While I haven’t really been counting, I knew I was fast approaching a glorious century of posts – 100 food related musings. And, I suppose, I’d been thinking about how best to celebrate this achievement. Should I follow conformity and bake a cake? Perhaps a perfectly cooked steak frites with a béarnaise sauce would be more appropriate? Or maybe just a little mention, like above?
Ultimately it proved to be a moot point because according to my records, the last post I made was, in fact, my hundredth. I managed to forget my own blogging birthday. But in hindsight maybe it is better that way. There was no fanfare, no bunting and no over the top glorification. Just a simple pasta dish eaten in the sunshine, which is perhaps more in keeping with my general philosophy.
However, I’m not willing to let this milestone go completely unmarked so it is my great pleasure to welcome you to this, the 101st Just Cook It culinary tale. And how did I celebrate this epic feat? I barbecued a bunny.
A while back we were driving through the vast countryside of East Anglia and inadvertently came across a sign pointing the way to a game dealer. It was advertising all sorts of delicious items and there was little we (I?) could do to resist the lure of the wild. We followed the sign. And another one. And another one until a fourth directed us to a large farm.
We were greeted by a smiling and buxom woman who was a living caricature of a stereotypical farmer’s wife. I reckoned she had milked many a cow and churned countless churns of butter. She led us to a large outbuilding containing five enormous chest freezers which were flung open with happy abandon to display the staggeringly vast array of game within.
All the usual suspects were there – pigeon, pheasant, rabbit – but amongst the vacuum packed bits of flesh were other, more unusual animals like squirrel and boar. I was almost rendered silent by excitement before the disappointing realisation that I had just ten pounds in my pocket punctured the happy reverie I was in.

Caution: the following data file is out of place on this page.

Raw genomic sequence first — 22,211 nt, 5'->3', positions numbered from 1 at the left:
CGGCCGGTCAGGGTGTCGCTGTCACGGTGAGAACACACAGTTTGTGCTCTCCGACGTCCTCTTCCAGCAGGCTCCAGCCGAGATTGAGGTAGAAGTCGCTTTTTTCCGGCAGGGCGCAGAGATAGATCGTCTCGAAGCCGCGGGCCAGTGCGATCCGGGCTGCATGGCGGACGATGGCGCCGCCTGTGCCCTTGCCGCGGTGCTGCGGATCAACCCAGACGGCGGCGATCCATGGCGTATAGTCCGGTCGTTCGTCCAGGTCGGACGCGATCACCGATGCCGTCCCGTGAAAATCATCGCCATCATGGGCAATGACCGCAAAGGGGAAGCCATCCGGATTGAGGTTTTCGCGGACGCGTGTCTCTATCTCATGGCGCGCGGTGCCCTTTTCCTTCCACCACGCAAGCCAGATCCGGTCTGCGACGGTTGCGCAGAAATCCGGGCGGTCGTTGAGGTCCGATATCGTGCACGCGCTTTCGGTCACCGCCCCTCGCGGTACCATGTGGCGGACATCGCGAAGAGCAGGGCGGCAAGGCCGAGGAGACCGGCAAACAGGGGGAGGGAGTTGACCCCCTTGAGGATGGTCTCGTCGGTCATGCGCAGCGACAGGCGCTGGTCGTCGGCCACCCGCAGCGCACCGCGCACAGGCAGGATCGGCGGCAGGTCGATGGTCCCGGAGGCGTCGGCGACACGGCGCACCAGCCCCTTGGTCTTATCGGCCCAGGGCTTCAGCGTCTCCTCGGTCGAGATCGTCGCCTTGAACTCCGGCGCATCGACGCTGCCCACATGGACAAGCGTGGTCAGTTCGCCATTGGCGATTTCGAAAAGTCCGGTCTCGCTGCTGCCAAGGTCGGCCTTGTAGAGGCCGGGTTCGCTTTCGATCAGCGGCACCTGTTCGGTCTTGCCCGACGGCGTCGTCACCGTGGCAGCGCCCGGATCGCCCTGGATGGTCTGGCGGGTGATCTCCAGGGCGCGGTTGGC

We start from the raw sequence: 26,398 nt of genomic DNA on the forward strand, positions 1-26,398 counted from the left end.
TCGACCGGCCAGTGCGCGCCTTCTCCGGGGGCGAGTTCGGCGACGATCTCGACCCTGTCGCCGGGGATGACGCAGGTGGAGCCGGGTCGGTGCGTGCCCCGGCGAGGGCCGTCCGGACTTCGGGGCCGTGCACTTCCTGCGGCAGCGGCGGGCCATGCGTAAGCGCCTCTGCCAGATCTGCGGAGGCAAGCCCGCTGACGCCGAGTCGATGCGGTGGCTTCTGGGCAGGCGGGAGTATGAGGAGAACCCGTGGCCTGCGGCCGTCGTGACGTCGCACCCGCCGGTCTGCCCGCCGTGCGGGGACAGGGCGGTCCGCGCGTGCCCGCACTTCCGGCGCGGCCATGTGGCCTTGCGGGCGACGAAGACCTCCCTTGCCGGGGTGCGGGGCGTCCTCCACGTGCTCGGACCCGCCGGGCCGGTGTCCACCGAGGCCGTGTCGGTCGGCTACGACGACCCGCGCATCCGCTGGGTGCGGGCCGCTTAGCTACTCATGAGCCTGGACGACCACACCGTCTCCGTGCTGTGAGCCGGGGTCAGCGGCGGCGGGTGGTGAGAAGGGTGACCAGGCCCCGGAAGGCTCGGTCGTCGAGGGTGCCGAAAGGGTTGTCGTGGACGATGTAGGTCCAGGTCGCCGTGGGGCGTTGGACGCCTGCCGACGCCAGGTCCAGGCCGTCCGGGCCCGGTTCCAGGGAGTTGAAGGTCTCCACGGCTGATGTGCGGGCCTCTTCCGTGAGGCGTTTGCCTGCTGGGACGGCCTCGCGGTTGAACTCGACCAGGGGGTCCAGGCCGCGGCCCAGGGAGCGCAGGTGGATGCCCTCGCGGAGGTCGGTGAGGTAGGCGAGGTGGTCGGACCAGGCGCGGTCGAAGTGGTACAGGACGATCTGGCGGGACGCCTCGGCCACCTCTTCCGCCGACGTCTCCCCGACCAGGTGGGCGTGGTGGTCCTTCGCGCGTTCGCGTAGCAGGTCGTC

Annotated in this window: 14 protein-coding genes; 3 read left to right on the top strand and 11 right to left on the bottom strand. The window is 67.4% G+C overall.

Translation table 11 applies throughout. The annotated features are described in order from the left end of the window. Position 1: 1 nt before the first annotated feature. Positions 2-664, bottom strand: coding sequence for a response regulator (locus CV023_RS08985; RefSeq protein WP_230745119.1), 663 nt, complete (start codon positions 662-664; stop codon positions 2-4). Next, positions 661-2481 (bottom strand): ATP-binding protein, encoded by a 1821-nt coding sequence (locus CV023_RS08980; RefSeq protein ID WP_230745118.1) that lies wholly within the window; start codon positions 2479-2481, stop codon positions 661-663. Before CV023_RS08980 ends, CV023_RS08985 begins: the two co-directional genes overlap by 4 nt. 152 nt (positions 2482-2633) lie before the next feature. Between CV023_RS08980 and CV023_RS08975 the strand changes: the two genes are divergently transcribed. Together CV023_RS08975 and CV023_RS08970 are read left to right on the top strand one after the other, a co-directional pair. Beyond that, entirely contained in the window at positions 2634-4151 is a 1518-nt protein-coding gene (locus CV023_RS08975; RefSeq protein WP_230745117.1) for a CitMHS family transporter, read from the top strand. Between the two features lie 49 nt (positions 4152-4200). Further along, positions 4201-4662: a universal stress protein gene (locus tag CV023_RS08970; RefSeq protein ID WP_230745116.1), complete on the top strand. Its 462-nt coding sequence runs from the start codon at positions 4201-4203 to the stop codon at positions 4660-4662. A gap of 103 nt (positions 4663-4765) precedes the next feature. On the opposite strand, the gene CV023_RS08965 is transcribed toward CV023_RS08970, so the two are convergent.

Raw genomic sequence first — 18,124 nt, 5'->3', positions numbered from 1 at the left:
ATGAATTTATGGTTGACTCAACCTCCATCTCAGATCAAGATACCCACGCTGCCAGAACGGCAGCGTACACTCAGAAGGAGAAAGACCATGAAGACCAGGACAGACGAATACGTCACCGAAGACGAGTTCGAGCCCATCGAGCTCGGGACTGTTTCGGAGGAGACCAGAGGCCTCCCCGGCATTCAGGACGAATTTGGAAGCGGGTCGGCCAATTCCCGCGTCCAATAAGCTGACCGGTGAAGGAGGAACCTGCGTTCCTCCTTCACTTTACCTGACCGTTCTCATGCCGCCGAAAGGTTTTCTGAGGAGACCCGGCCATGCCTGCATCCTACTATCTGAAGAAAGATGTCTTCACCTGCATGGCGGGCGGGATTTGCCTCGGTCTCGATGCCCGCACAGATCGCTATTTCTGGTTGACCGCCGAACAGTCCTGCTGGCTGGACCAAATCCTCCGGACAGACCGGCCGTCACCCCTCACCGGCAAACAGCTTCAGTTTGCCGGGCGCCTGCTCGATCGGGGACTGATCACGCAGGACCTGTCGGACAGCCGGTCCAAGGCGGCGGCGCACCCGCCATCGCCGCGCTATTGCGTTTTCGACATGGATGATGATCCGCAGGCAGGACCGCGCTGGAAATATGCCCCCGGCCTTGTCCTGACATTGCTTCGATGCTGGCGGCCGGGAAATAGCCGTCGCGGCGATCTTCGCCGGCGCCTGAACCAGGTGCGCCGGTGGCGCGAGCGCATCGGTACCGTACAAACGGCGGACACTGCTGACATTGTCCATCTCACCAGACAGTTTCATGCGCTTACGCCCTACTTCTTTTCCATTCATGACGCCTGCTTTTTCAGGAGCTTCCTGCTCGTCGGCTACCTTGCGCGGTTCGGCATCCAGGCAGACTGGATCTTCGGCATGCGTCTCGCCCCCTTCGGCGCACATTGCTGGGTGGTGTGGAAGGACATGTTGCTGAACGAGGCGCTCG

We chose judiciously, vowing to come back with deeper pockets and an empty freezer at home. Our final, but small, haul contained a couple of pigeon pies, a selection of mixed game with which to make a casserole, and a wild rabbit, which I had never cooked before. The pies were eaten that very night, complete with mashed potato and baked beans and the casserole cooked long ago but the rabbit remained in the freezer until last weekend.
We waited for an opportune moment to cook this magnificent creature. Having only eaten rabbit once, I was a little unsure what to do with it but was certain I wished to keep it as unadulterated as possible, much to the chagrin of my girlfriend who had her heart set on satay bunny. Not being too keen on the sweetened peanut taste of satay, I exercised my power of veto and announced that it was barbecue time.
Although it had been eviscerated and skinned, the heart, liver and kidney had been left in situ so these were carefully removed before the rabbit was jointed into legs, shoulders and loin. The whole lot was marinated overnight in a little white wine vinegar, olive oil, garlic and rosemary.
Whilst the barbecue heated up, some potatoes were par boiled and two of the courgettes from the garden thinly sliced, ready to be grilled over the hot coals. Our little barbie, an ideal size for two, sat on the ground outside the kitchen – a chair either side of it – and we warmed ourselves in the quickly cooling summer air. The larger pieces of rabbit – legs and shoulders – were cooked for about twenty minutes, the loin for about ten and the skewers of heart, liver and kidney for no more than three or four.
These were all kept warm while the potatoes and courgettes blistered and darkened over the hot coals. The whole lot was munched down outside with the heat from the barbecue keeping us from shivering. Dressed with a little tahini and yoghurt, the courgettes and potatoes were delicious, the slightly charred flavour accentuating the sweetness of the vegetables. The offal of the rabbit was no better than ok, perhaps it had been cooked a fraction too long, but the loin, legs and shoulders were delicious with a slightly porky flavour and a pleasant chewiness.
We ended the evening huddled close to the hot coals and me promising to cook satay rabbit before too long. Perhaps it will make an appearance in the 201st post, we’ll just have to see.